CAIRO – A Muslim taxi driver has set an excellent example of honesty after returning a bag a passenger left on the back seat of his car containing £10,000 in cash.
“I was walking across the car park when I realized I hadn’t got my bag and I panicked. I tried to flag down another taxi but they all had fares,” the passenger, Adrian Quinn, told Daily Mail.
“I was sick. My body just went into shut-down and I didn’t know what to do. I was just in a daze. If I’d lost that bag it would have been the end of my business.
“We have built it up from nothing for the last nine years and we are sole traders. We don’t have the backing of banks. It is hard work, but it earns us a living.”
Mohammed Nisar, 55, had been driving sole trader Quinn to Walsall train station when the passenger hopped out of the vehicle in a rush, forgetting his rucksack.
Quinn has just cashed a check from his inheritance after the death of his mother. On realizing his mistake says he felt ‘dazed’.
“Losing that money would have been the end of my business. I was physically sick!” Quinn, 46, of Hereford, said.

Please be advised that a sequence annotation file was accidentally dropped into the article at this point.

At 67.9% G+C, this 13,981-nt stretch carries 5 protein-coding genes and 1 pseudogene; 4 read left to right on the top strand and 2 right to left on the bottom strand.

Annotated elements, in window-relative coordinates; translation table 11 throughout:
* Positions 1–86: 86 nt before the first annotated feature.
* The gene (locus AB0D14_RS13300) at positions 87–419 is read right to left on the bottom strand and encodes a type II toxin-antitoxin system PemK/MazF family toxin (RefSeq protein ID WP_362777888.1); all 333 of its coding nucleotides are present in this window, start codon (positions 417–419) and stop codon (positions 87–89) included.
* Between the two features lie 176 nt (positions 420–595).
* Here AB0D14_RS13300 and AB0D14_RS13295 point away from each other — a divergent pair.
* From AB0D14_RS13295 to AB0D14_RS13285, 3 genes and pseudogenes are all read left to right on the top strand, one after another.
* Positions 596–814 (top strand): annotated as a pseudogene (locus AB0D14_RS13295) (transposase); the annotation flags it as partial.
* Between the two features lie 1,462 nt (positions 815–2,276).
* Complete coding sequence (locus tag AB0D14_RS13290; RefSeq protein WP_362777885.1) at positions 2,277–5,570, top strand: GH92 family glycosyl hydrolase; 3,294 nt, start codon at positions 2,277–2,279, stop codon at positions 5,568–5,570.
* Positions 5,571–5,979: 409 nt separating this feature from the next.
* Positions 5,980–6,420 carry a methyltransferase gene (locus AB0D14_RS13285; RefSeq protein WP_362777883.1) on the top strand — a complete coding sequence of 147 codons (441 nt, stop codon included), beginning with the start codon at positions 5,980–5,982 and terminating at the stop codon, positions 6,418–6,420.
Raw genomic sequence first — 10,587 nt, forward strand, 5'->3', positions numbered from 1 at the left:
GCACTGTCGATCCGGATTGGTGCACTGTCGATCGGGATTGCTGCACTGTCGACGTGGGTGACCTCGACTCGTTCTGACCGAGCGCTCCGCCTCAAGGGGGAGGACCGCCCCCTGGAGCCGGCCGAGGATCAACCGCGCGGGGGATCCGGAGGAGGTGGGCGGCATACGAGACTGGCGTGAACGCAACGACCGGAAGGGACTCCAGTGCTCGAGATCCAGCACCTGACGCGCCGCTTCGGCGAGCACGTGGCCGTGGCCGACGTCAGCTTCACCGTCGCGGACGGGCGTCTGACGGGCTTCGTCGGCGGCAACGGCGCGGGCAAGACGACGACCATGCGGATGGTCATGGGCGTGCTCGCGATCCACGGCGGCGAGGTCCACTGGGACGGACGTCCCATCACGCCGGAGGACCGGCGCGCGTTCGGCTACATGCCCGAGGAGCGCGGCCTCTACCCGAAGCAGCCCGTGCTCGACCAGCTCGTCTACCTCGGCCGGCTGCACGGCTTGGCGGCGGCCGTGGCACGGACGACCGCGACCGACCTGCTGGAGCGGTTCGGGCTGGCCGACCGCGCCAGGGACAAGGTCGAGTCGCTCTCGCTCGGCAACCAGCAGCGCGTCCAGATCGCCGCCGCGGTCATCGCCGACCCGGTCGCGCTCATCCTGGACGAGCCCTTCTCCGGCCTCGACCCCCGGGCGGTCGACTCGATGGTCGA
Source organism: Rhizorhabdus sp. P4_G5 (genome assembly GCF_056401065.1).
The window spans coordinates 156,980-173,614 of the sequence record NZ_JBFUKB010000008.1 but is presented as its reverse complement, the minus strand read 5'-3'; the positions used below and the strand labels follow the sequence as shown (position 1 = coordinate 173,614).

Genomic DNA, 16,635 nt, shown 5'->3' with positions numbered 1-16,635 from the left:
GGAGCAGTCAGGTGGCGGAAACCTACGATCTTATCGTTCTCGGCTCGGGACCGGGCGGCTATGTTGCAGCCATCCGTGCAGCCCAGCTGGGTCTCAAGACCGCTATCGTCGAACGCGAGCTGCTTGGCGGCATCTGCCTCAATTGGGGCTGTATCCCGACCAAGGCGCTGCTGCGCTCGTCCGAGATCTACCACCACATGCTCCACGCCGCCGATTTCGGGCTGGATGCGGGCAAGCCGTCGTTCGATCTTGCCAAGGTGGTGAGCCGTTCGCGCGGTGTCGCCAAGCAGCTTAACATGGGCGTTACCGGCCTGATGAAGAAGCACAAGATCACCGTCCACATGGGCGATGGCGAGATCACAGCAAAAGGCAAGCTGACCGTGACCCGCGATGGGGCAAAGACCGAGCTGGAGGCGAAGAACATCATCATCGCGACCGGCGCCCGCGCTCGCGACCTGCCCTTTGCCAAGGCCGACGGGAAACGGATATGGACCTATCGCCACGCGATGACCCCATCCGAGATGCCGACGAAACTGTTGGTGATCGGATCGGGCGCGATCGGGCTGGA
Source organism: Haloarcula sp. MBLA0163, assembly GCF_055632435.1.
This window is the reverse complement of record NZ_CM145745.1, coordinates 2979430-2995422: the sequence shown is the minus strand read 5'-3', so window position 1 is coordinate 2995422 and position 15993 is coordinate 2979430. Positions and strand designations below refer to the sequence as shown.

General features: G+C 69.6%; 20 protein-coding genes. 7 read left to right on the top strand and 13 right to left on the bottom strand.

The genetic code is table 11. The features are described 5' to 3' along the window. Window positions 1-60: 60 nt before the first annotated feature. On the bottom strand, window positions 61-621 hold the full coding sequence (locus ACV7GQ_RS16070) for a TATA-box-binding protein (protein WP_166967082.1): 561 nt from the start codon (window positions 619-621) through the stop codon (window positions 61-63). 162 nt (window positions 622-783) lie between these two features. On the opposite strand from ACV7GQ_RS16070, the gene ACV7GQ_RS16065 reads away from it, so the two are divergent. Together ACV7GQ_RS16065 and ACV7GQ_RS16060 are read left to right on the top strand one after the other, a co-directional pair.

Returning to taxi rank, the father-of-three found Nisar sitting in his car with the bag safely on the passenger seat.
“I was very emotional. I said, “Do you know what was in that bag? Put it this way, it is not a box of sandwiches or a newspaper. There is £10,000 in there,” he said.
Finding no words to thank the honest driver, Quinn gave Mohammed a cash reward in an envelope marked ‘to my best friend in the world’ and has even invited him and his wife to his home for a family meal.
“He nearly had a heart attack, he was really worried!” Mohammed said.
“He came up to me and asked if I realized what was in the bag. He was very, very thankful. He had just bought a car but forgot the bag full of money.”
This is not the first time for Nisar, who has been a self-employed taxi driver for 15 years, to find things in the back of his car.
Only two years ago one passenger left a wallet containing £150 in, but Mohammed drove straight back to the man’s home to return it.
“At the end of the day honesty is the best policy. There are some drivers who don’t return things but what is the point?” Mohammed said.
“If the council had not have called me and no-one had have claimed it after 12 or 24 hours I would have taken that bag straight to the police station.
“Mobile phones are the most common thing left behind but most of them now can be traced anyway.
“My message is to encourage all my taxi driving brothers that if they find something valuable just give it back.”